For me, I have confidense in my ability if some one threatens me or a loved one to the point where a serious attack is unavoidable, I could then use almost any of the sharp knives I own to strike that person hard, quickly and severely. The fact that one knife may cut an attacker deeper than another does not concern me very much although it may an important issue to others. I also firmly believe that most potentially dangerous situations can be diffused by staying confident and either talking, walking, or running away. Striking with a knife is always the last resort and you need to be prepared for the consequences of your actions.

It was not my intent to ramble on these issues however it seems some of you believe I have alterior motives in posting this topic. I can assure you this is not the case. As well if you wish to disagree with my position you are more than welcome.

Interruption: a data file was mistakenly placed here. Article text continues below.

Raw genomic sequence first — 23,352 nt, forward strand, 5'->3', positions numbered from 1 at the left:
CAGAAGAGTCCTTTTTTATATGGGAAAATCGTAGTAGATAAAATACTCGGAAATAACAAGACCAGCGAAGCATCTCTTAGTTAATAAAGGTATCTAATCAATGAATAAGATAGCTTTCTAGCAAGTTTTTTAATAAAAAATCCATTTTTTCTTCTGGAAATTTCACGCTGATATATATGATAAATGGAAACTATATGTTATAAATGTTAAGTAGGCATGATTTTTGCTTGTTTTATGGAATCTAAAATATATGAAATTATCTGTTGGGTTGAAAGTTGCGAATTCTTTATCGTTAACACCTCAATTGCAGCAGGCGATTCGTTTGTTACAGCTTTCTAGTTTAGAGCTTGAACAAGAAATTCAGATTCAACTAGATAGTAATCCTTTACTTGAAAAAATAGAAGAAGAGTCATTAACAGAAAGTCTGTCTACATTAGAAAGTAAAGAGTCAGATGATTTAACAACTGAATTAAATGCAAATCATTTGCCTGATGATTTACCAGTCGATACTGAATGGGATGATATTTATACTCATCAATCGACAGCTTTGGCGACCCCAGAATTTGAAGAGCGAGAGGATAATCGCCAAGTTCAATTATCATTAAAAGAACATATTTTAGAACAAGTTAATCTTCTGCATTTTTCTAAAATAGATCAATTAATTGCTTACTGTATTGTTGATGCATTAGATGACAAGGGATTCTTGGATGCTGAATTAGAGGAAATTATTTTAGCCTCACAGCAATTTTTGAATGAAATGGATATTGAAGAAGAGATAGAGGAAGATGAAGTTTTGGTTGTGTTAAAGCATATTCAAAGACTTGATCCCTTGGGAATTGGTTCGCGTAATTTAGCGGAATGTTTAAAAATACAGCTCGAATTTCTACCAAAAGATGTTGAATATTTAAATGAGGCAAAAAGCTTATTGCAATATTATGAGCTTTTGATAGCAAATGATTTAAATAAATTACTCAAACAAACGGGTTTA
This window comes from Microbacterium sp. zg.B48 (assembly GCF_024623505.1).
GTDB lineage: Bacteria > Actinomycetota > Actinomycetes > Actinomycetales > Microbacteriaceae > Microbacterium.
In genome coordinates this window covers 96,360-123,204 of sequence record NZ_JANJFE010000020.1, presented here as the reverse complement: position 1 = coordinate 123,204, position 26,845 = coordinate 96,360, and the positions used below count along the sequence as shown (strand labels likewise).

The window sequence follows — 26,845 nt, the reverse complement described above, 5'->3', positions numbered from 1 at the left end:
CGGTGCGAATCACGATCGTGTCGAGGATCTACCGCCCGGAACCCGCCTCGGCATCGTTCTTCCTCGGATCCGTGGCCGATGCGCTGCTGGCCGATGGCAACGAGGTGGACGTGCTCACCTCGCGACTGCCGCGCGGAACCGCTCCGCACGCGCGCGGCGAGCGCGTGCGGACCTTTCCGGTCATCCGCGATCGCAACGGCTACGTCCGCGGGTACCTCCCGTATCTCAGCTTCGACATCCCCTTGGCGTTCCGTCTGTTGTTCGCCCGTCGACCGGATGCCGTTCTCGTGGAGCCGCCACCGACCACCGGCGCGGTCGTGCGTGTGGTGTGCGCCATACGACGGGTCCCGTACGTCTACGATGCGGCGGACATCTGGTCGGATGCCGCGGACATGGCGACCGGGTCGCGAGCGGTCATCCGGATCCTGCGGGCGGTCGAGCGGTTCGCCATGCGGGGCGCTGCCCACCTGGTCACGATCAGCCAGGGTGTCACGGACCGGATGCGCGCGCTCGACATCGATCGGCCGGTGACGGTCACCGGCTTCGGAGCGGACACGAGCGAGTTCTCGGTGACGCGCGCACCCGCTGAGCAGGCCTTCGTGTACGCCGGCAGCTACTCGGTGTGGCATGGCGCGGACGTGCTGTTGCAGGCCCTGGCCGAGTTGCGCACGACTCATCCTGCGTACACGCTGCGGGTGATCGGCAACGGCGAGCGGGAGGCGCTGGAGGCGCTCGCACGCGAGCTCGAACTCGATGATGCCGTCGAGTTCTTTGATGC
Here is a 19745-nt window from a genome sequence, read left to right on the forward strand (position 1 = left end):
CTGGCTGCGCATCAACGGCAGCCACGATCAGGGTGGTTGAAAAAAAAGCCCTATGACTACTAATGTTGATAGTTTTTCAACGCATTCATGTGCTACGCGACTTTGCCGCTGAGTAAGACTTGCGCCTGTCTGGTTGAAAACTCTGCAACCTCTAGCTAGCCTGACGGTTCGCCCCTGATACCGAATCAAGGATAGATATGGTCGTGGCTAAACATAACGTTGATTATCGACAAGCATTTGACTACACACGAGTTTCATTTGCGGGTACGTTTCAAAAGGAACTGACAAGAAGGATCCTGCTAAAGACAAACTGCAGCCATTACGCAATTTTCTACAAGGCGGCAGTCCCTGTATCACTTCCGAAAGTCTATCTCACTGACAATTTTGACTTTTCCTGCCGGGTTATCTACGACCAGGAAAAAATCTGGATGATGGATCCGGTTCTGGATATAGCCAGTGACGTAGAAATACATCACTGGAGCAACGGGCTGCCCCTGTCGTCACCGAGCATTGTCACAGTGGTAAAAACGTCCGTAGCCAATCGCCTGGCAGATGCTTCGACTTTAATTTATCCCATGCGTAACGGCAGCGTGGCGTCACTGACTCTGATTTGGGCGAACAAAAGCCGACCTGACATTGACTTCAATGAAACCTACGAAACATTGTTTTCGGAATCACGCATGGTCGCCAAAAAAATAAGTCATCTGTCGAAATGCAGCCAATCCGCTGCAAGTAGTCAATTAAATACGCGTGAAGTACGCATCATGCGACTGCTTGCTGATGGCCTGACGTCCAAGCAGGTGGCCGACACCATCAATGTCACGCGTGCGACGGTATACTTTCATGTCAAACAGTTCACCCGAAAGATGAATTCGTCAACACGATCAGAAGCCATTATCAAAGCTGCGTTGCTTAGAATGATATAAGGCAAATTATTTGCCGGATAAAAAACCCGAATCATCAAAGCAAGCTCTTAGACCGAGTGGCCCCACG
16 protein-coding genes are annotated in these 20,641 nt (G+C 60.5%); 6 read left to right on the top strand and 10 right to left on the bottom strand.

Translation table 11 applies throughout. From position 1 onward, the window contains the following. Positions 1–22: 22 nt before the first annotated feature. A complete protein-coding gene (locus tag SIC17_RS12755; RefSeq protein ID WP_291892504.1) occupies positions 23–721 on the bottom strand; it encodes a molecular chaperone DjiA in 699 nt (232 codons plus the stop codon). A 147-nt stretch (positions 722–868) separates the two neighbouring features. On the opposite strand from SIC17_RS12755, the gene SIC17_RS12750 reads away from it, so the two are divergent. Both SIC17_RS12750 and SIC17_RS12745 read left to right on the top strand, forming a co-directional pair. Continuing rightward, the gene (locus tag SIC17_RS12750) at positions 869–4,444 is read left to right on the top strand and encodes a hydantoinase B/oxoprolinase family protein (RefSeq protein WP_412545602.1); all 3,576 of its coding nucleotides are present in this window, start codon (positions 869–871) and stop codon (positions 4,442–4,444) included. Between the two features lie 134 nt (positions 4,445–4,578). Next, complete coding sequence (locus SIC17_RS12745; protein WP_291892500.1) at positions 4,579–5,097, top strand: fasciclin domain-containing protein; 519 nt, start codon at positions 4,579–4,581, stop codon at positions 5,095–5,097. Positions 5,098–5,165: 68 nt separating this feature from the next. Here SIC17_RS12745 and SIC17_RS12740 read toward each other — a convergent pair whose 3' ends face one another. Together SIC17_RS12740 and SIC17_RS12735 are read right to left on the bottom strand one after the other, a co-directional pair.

David Bloch

[This message has been edited by David Bloch (edited 03 August 1999).]
Marion has a good point there -- the features I mentioned above that make a knife less useful for defense also make it less useful for other purposes, especially the kind of versatility that the knife you carry should have -- you never know what you're going to be using that for next. A good handle you can hold onto, a blade with some belly and some point, both....

Aside from the characteristics of any general-purpose utility knife, the most important quality of a defense knife is being in your hand when you need it -- not at home in a drawer, not at the bottom of a pocket filled with other junk you have to fish through to find it, not even in your hand but not unfolded yet.

-Cougar Allen :{)
Well said Mr. Bloch, I agree.

For the record my experience is 98% utility, 2% self inflicted wounds and 0% defense.